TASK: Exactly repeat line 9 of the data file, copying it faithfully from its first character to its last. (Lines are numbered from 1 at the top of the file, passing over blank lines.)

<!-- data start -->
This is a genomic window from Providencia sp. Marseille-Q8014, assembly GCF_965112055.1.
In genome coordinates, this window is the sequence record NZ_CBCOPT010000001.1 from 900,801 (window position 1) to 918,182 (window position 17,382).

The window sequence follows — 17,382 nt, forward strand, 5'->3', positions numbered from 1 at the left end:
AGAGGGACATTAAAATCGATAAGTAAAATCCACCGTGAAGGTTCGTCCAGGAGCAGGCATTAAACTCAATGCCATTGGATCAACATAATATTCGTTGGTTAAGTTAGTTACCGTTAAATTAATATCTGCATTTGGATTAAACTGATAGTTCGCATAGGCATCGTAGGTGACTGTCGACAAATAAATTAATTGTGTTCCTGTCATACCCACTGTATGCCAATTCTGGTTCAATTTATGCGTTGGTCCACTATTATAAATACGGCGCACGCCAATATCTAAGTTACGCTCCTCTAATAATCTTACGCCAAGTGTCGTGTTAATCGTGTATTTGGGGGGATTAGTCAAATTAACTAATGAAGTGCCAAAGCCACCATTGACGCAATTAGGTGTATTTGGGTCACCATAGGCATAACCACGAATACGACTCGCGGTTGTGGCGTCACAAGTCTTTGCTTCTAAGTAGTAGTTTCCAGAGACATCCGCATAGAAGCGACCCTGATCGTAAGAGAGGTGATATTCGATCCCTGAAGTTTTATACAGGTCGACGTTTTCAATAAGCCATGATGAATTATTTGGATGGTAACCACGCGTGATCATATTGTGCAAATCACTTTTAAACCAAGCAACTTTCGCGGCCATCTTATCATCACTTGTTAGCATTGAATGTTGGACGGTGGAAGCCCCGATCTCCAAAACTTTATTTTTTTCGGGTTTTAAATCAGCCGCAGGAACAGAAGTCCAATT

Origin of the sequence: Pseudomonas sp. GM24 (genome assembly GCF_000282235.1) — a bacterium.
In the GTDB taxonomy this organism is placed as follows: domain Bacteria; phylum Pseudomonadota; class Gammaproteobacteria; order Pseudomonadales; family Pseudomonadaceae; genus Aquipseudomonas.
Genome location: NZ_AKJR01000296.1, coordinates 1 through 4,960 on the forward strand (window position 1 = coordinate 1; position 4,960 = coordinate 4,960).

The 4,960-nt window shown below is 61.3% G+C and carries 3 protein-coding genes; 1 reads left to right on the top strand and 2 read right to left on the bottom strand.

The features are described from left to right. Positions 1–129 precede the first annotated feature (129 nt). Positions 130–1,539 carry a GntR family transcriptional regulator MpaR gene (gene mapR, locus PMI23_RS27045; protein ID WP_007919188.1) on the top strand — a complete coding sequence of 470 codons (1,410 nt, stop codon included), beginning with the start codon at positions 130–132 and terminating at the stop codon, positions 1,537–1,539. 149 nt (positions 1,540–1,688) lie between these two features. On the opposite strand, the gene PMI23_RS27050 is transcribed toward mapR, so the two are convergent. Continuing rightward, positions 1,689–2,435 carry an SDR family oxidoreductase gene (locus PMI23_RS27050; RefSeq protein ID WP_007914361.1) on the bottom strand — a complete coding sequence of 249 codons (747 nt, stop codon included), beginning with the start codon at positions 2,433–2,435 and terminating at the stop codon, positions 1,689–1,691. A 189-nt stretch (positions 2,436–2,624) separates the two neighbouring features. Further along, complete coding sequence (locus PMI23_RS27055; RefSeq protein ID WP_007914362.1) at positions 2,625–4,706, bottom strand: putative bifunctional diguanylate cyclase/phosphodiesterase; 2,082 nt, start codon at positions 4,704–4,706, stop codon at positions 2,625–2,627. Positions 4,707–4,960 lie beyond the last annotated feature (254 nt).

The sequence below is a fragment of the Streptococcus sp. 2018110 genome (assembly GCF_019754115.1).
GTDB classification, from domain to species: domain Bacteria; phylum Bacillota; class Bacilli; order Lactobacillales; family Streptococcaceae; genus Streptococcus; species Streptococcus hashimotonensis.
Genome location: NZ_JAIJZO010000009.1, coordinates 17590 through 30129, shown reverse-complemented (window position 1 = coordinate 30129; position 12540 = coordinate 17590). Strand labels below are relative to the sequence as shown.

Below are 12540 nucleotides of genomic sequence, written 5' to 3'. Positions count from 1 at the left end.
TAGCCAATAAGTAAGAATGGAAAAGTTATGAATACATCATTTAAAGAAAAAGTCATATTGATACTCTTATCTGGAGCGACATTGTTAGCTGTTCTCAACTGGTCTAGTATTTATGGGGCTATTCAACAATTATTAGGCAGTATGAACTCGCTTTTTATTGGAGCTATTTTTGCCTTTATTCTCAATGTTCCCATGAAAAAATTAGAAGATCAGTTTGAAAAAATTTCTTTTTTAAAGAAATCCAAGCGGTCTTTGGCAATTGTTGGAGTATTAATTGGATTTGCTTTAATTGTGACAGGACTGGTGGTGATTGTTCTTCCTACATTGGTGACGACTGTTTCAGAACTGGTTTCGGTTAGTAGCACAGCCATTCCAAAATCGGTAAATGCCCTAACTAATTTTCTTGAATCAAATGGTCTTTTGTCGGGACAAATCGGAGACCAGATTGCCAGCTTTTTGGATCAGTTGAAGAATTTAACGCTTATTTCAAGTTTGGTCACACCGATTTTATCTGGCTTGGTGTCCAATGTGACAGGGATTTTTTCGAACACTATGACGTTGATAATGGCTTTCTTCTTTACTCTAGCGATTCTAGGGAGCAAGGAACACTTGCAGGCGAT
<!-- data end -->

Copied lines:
The features are described from left to right. Positions 1–129 precede the first annotated feature (129 nt). Positions 130–1,539 carry a GntR family transcriptional regulator MpaR gene (gene mapR, locus PMI23_RS27045; protein ID WP_007919188.1) on the top strand — a complete coding sequence of 470 codons (1,410 nt, stop codon included), beginning with the start codon at positions 130–132 and terminating at the stop codon, positions 1,537–1,539. 149 nt (positions 1,540–1,688) lie between these two features. On the opposite strand, the gene PMI23_RS27050 is transcribed toward mapR, so the two are convergent. Continuing rightward, positions 1,689–2,435 carry an SDR family oxidoreductase gene (locus PMI23_RS27050; RefSeq protein ID WP_007914361.1) on the bottom strand — a complete coding sequence of 249 codons (747 nt, stop codon included), beginning with the start codon at positions 2,433–2,435 and terminating at the stop codon, positions 1,689–1,691. A 189-nt stretch (positions 2,436–2,624) separates the two neighbouring features. Further along, complete coding sequence (locus PMI23_RS27055; RefSeq protein ID WP_007914362.1) at positions 2,625–4,706, bottom strand: putative bifunctional diguanylate cyclase/phosphodiesterase; 2,082 nt, start codon at positions 4,704–4,706, stop codon at positions 2,625–2,627. Positions 4,707–4,960 lie beyond the last annotated feature (254 nt).